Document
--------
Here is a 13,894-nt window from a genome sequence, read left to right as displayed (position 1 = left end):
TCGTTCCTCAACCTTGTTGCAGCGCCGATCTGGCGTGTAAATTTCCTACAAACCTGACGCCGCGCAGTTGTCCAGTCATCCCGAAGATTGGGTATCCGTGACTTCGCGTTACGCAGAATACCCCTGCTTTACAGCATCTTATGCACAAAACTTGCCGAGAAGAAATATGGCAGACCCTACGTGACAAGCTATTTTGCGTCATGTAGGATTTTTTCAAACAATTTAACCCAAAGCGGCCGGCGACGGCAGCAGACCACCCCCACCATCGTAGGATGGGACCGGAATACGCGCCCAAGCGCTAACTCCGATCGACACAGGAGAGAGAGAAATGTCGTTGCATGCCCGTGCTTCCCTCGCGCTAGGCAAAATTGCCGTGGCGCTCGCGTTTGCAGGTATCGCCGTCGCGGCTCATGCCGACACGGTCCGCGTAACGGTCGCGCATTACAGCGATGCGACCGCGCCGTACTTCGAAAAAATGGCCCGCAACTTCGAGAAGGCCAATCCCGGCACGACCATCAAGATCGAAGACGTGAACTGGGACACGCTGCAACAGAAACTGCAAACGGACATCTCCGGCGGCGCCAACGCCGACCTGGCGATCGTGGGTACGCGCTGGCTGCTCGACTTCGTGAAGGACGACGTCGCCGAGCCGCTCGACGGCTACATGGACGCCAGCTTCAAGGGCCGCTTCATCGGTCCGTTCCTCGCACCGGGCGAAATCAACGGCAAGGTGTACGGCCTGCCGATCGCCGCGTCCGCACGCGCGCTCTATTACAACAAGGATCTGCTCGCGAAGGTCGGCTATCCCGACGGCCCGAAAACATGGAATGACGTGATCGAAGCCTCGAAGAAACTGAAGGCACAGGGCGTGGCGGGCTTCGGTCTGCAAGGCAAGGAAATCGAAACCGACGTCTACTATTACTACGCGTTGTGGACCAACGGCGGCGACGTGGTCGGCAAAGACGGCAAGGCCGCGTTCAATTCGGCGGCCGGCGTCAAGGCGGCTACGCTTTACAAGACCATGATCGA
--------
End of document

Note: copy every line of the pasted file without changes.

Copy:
Here is a 13,894-nt window from a genome sequence, read left to right as displayed (position 1 = left end):
TCGTTCCTCAACCTTGTTGCAGCGCCGATCTGGCGTGTAAATTTCCTACAAACCTGACGCCGCGCAGTTGTCCAGTCATCCCGAAGATTGGGTATCCGTGACTTCGCGTTACGCAGAATACCCCTGCTTTACAGCATCTTATGCACAAAACTTGCCGAGAAGAAATATGGCAGACCCTACGTGACAAGCTATTTTGCGTCATGTAGGATTTTTTCAAACAATTTAACCCAAAGCGGCCGGCGACGGCAGCAGACCACCCCCACCATCGTAGGATGGGACCGGAATACGCGCCCAAGCGCTAACTCCGATCGACACAGGAGAGAGAGAAATGTCGTTGCATGCCCGTGCTTCCCTCGCGCTAGGCAAAATTGCCGTGGCGCTCGCGTTTGCAGGTATCGCCGTCGCGGCTCATGCCGACACGGTCCGCGTAACGGTCGCGCATTACAGCGATGCGACCGCGCCGTACTTCGAAAAAATGGCCCGCAACTTCGAGAAGGCCAATCCCGGCACGACCATCAAGATCGAAGACGTGAACTGGGACACGCTGCAACAGAAACTGCAAACGGACATCTCCGGCGGCGCCAACGCCGACCTGGCGATCGTGGGTACGCGCTGGCTGCTCGACTTCGTGAAGGACGACGTCGCCGAGCCGCTCGACGGCTACATGGACGCCAGCTTCAAGGGCCGCTTCATCGGTCCGTTCCTCGCACCGGGCGAAATCAACGGCAAGGTGTACGGCCTGCCGATCGCCGCGTCCGCACGCGCGCTCTATTACAACAAGGATCTGCTCGCGAAGGTCGGCTATCCCGACGGCCCGAAAACATGGAATGACGTGATCGAAGCCTCGAAGAAACTGAAGGCACAGGGCGTGGCGGGCTTCGGTCTGCAAGGCAAGGAAATCGAAACCGACGTCTACTATTACTACGCGTTGTGGACCAACGGCGGCGACGTGGTCGGCAAAGACGGCAAGGCCGCGTTCAATTCGGCGGCCGGCGTCAAGGCGGCTACGCTTTACAAGACCATGATCGA